Nobody Asked Me, But... No. 148;
Hotel History: Radisson Martinque on Broadway (1896), New York, New York*
By Stanley Turkel, CMHS
The Raddison Martinque on Broadway, orginally known as the Hotel Martinique, sits at the northeast corner of Broadway and 32nd Street was constructed in three phases in 1897-98, 1901-03 and 1909-11. Developer William R. H. Martin built and expanded his hotel because the center of theater life had moved up Broadway to 39th Street where the Metropolitan Opera House had been built in 1883. Martin hired the distinguished architect Henry Janeway Hardenbergh (1874-1918).
Born in New Brunswick, N.J. of Dutch lineage, Henry Hardenbergh attended the Hasbrouck Institute in Jersey City and received architectural training from the Beaux-Arts trained Detlef Lienau in 1865-70. Hardenbergh, who began his own architectural practice in New York in 1870, became one of the city’s most distinguished architects. Recognized for their picturesque compositions and practical planning, his buildings often took their inspiration from the French, Dutch, and German Renaissance styles.
Hardenbergh is best known for his luxury hotel and apartment house designs. Among the earliest of these are the German Renaissance-style Dakota Apartments, a designated New York City Landmark, and the Hotel Albert, now known as the Albert Apartments. His three earliest midtown hotels, including the original Waldorf-Astoria on Fifth Avenue and West 34th Street and the Manhattan Hotel on Madison and East 42nd Street, have all been demolished but at the time of construction they were the standard for luxury hotel design, both the exterior and interior. The turrets, gables, and balconies seen on the exteriors formed a picturesque composition, while the elaborate interior arrangements, and fine decoration added to the pleasure of the visitor’s experience. Hardenbergh continued to perfect his luxury hotel designs in the Plaza Hotel, a designated New York City Landmark, and in Washington, DC the now demolished Raleigh Hotel.
The owner and developer of the Martinique Hotel was William R. H. Martin, a large landowner in Manhattan at the turn of the century and a founding member of the clothing firm of Rogers, Peet & Company. Martin was born in St. Louis and lived in Brooklyn as a child. He entered the clothing business with his father John T. Martin, who had been a large army contractor during the Civil War. Later the Martins formed a wholesale clothing business with Marvin Rogers; it was known by several different names before becoming Rogers, Peet & Co. Martin served as head of the company from 1877, but had retired from active involvement several years before his death in 1912. Martin used his wealth to invest heavily in Manhattan real estate, and at the time of his death his holdings were valued at more than $10,000,000. These investments included such properties as the Marbridge Building, an office building located on the northeast corner of Broadway and 34th Street, and the Martinique Hotel, which he named for himself and nearby property at Broadway and 31st Street. Martin also built and supported the Trowmart Inn, a home for working girls.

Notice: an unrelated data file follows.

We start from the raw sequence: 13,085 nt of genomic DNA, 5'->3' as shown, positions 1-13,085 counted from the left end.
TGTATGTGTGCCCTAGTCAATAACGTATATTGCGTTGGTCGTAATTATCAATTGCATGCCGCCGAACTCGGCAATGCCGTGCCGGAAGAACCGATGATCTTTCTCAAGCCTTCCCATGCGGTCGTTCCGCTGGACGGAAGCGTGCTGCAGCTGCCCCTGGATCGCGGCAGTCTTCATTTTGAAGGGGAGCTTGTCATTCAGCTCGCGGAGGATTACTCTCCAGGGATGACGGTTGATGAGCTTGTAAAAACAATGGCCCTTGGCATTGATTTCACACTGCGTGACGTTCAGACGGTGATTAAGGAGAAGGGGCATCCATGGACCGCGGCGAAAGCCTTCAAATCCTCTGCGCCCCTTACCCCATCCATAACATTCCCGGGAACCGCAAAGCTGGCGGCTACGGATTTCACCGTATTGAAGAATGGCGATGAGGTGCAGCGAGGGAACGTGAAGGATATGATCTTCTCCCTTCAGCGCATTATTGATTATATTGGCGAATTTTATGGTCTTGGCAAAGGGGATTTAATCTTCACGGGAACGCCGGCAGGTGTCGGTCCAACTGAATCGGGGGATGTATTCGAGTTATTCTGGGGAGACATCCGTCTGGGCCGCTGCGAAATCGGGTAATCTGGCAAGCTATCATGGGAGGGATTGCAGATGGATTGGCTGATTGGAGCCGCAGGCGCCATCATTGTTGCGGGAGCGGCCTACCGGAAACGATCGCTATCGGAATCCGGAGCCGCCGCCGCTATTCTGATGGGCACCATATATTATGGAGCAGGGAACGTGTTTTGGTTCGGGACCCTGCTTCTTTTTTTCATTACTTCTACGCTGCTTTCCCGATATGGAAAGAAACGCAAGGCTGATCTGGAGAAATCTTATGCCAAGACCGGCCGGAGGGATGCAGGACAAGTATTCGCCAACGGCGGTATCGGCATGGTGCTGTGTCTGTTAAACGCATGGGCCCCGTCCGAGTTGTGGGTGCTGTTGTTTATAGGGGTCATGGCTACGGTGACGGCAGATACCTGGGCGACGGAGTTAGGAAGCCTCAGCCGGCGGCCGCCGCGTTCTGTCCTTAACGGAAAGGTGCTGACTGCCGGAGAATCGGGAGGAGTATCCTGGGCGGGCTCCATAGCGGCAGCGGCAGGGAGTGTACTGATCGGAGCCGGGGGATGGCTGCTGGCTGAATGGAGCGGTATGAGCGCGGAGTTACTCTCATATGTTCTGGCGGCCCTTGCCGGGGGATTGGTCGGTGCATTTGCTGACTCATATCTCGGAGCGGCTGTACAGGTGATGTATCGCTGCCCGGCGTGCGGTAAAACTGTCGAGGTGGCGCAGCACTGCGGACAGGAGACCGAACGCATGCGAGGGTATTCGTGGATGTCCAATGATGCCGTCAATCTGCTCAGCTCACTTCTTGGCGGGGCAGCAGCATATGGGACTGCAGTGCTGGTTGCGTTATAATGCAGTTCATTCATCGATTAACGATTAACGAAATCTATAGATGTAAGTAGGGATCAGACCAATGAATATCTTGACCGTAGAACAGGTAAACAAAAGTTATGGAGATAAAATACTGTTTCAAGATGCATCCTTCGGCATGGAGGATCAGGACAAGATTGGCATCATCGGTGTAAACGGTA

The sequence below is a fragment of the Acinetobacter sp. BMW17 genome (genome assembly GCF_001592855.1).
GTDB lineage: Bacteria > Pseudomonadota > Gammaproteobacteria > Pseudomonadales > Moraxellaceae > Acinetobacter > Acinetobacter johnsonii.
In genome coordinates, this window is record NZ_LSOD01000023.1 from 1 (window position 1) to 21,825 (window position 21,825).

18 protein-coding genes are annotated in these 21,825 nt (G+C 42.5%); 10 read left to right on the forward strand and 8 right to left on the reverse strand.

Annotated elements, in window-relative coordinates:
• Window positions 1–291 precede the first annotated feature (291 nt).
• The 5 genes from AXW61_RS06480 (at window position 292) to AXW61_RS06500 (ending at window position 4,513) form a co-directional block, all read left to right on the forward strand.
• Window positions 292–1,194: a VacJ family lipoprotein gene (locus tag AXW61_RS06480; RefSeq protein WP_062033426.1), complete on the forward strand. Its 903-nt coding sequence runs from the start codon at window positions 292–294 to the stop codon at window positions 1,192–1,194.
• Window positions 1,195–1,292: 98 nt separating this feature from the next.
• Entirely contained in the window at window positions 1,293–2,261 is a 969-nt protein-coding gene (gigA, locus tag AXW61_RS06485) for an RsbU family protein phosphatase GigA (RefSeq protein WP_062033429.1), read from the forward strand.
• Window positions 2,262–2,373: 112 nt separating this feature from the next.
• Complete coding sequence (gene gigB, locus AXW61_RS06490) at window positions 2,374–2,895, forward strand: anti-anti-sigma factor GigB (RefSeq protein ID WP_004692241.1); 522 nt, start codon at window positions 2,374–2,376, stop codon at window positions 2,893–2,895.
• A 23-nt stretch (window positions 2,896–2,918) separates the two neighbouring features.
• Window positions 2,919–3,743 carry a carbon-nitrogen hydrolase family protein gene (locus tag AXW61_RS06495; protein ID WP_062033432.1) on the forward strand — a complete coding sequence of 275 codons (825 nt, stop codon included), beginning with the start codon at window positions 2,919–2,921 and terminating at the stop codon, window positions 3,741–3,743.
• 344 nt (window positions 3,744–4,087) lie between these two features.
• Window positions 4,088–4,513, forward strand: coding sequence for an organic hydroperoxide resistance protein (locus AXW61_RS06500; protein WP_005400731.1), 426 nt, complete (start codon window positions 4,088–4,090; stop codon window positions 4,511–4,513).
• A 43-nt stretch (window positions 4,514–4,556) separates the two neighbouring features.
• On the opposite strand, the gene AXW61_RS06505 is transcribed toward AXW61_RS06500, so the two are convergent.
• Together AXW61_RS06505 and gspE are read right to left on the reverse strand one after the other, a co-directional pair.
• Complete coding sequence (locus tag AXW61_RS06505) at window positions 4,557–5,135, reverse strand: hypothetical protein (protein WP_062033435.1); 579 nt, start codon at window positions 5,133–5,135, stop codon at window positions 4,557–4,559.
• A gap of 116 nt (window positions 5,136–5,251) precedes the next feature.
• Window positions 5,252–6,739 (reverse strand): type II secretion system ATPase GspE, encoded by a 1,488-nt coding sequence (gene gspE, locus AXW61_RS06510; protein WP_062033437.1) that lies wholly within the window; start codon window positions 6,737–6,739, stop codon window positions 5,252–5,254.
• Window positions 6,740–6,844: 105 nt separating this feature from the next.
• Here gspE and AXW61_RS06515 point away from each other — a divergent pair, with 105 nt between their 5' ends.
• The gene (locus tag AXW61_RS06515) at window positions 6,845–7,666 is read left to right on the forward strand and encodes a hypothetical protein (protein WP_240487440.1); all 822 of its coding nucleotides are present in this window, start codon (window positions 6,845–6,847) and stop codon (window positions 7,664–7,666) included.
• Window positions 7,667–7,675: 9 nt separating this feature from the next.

Martin clearly thought the 34th Street-Broadway area was a vital, growing section for business and investment. Rogers, Peet & Co. opened a store at 1260 Broadway in 1889, even before such big department stores as Macy’s and Saks moved to 34th Street. Martin began purchasing property for himself on this block in 1892, and made further purchases in 1893 and 1895 until he owned a large, irregularly- shaped parcel facing West 33rd Street, West 32nd Street and Broadway. Martin chose to build his new hotel on this property, close to Greeley and Herald Squares because the location was beginning to offer many opportunities for shopping, theater and restaurants to attract the tourist trade, and was close to several modes of transportation.
Hardenbergh created a French Renaissance design which capitalized on the openness of Greeley Square with a boldly-scaled mansard roof, towers and ornate dormers. The façade reflects Hardenbergh’s reputation for designing buildings for long-term use, not short-term profit. The glazed brick, terracotta-and limestone-clad structure also features stonework, balconies and prominent cartouches on all three of its main facades.
*excerpted from my book Built To Last: 100+ Year-Old Hotels East of the Mississippi (AuthorHouse 2013)
About Stanley Turkel, CMHS
Stanley Turkel was designated as the 2014 and 2015 Historian of the Year by Historic Hotels of America, the official program of the National Trust for Historic Preservation. This award is presented to an individual for making a unique contribution in the research and presentation of history and whose work has encouraged a wide discussion, greater understanding and enthusiasm for American History.
Stanley Turkel is one of the most widely-published authors in the hospitality field. Two of his hotel books have been promoted, distributed and sold by the American Hotel & Lodging Educational Institute (Great American Hoteliers: Pioneers of the Hotel Industry and Built To Last: 100+ Year-Old Hotels East of the Mississippi). A third hotel book (Built To Last: 100+ Year-Old Hotels in New York) was called "passionate and informative" by The New York Times. His fourth hotel book was described by The New York Times: "Nostalgia for the City's caravansaries will be kindled by Stanley Turkel's...fact-filled...Hotel Mavens: Lucius M. Boomer, George C. Boldt and Oscar of the Waldorf."
Built to Last: 100+ Year-Old Hotels East of the Mississippi is available for purchase from the publisher by visiting bookstore.authorhouse.com.